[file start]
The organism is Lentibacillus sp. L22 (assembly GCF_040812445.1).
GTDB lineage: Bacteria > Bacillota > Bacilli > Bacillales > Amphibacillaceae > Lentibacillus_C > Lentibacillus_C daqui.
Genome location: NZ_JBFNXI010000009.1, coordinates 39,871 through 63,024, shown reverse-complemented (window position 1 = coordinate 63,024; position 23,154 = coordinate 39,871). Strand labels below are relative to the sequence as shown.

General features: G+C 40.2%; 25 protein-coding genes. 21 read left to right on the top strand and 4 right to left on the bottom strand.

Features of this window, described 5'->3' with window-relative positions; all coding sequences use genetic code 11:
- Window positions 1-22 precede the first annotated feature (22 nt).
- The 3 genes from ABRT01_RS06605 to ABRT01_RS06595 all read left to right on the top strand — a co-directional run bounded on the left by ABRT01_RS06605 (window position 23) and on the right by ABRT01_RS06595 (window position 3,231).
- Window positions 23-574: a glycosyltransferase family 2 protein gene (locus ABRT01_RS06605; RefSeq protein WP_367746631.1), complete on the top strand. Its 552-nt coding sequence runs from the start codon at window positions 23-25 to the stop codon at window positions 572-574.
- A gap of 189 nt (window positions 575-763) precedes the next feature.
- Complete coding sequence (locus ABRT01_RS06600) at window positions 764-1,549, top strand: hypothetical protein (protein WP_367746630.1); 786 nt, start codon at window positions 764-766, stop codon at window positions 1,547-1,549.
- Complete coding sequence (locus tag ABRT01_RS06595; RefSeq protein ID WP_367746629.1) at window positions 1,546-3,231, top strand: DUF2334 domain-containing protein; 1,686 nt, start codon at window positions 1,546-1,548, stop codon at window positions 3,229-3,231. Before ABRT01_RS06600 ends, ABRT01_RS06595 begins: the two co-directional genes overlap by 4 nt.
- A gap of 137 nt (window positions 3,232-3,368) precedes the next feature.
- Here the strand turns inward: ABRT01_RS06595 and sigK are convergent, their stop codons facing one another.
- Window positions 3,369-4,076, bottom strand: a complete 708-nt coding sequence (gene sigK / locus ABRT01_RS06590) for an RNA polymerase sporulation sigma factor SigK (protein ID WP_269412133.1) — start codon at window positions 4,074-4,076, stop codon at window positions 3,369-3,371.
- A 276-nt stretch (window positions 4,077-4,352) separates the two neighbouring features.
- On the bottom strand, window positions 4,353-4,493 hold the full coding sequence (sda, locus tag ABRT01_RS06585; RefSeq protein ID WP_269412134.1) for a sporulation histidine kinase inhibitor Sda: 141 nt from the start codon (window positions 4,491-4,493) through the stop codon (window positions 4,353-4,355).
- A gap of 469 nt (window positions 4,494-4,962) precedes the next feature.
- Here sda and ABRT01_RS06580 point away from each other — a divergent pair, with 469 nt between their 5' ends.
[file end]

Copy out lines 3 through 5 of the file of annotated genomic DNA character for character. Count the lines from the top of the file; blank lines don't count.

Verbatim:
Genome location: NZ_JBFNXI010000009.1, coordinates 39,871 through 63,024, shown reverse-complemented (window position 1 = coordinate 63,024; position 23,154 = coordinate 39,871). Strand labels below are relative to the sequence as shown.

General features: G+C 40.2%; 25 protein-coding genes. 21 read left to right on the top strand and 4 right to left on the bottom strand.

Features of this window, described 5'->3' with window-relative positions; all coding sequences use genetic code 11: